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    Got my copy today!

    It has the greatest thing I ever wanted from Trekdom: SYBOK MENTIONS!

    :)
     
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  13. F. King Daniel

    F. King Daniel Fleet Admiral Admiral

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    I hope that means Star Trek V actually happens, rather than being a movie the crew go to see... :rolleyes:
     
  14. Charles Phipps

    Charles Phipps Rear Admiral Rear Admiral

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    I like how Una McCormack really goes all in for the DISCO and FF connections. Also, TAS' best episode. She makes sense of chaos.
     
  15. BillJ

    BillJ Former Democrat Premium Member

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    Good to know. To the bottom of the pile it goes.
     
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  16. Charles Phipps

    Charles Phipps Rear Admiral Rear Admiral

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    Your loss.
     
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  17. Ronald Held

    Ronald Held Vice Admiral Admiral

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    Just got it downloaded. Should start tomorrow.
     
  18. Ryan Thomas Riddle

    Ryan Thomas Riddle Screenwriter | Award-Winning Journalist Premium Member

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    Interesting on the TFF connections since the Kirk Autobiography made the events of that film into a film made about Kirk and company that wasn't true.
     
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  19. Charles Phipps

    Charles Phipps Rear Admiral Rear Admiral

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    Yep. This is 100% of the view the events happened and provide a lot of valuable context as well as poignancy to the whole ridiculous film.

    Sybok is also well-written and realized here as a guy chasing after something he can't find on Vulcan, just like his younger Christmas card brother.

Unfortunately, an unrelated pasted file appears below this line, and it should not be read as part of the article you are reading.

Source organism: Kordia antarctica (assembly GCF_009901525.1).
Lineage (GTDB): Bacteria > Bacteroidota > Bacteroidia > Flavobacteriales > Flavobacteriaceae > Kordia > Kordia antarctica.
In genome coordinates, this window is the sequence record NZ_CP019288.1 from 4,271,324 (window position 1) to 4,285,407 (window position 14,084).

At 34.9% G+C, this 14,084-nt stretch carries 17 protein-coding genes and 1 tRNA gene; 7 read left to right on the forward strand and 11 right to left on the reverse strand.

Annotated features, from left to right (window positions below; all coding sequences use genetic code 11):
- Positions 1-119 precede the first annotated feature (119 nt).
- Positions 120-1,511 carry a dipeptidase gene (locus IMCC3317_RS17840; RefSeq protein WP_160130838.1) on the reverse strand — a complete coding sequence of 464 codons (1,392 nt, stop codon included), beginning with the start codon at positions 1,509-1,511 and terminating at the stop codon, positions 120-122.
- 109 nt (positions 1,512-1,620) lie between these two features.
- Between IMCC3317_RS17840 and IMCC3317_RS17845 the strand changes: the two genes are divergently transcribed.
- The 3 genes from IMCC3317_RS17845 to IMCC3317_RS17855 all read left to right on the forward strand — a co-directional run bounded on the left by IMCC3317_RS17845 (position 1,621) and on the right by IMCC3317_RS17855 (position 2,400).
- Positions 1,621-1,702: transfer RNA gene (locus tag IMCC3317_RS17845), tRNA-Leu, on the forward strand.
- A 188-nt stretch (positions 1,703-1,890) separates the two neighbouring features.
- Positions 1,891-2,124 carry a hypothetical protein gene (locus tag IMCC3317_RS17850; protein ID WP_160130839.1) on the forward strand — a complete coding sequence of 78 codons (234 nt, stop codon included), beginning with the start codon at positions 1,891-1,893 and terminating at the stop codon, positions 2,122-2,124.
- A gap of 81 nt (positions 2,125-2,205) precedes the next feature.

Mind you, I've always been of the mind that The Final Frontier was a bunch of good ideas with bad writing.
     
  20. Charles Phipps

    Charles Phipps Rear Admiral Rear Admiral

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    https://booknest.eu/reviews/charles/2317-theautobiographyofmrspock

    4.5/5

    THE AUTOBIOGRAPHY OF MR. SPOCK by Una McCormack is going to be something that I suspect will be controversial and yet rewarding for all of those audience members who choose to enjoy it. It is a book that is heavily tied to STAR TREK: DISCOVERY and if you have not experienced all three seasons of that show then you will miss out on a large number of details that may or may not make maximum sense.

    This includes the attempts on Sarek's life by "Logic Extremists", the 'Red Angel' plotline, and the ultimate fate of the Romulans and Vulcans as revealed in the episode "Unification III." The "Romulan Warrior Nuns" from Picard (forgive me, I'm terrible with Trek names) also play an exceptional role. Those who restrict themselves to only TOS and the TNG era will find much of the book mystifying. Given that I am a die-hard DISCO and NuTrek fan, I have little problem here and think one of the best Star Trek books of all time was STAR TREK: DISCOVERY: THE WAY TO THE STARS by the same author.

    The premise is that Mr. Spock is writing his memoirs (using a Vulcan word for them) in the last days before he takes off in the Jellyfish to attempt his plan to save Romulus from a destructive supernova. The result of this event was detailed in the also-controversial (but very popular) Star Trek (2009). Basically, this is a book that homages and celebrates the past two decades as much as the previous thirty before that.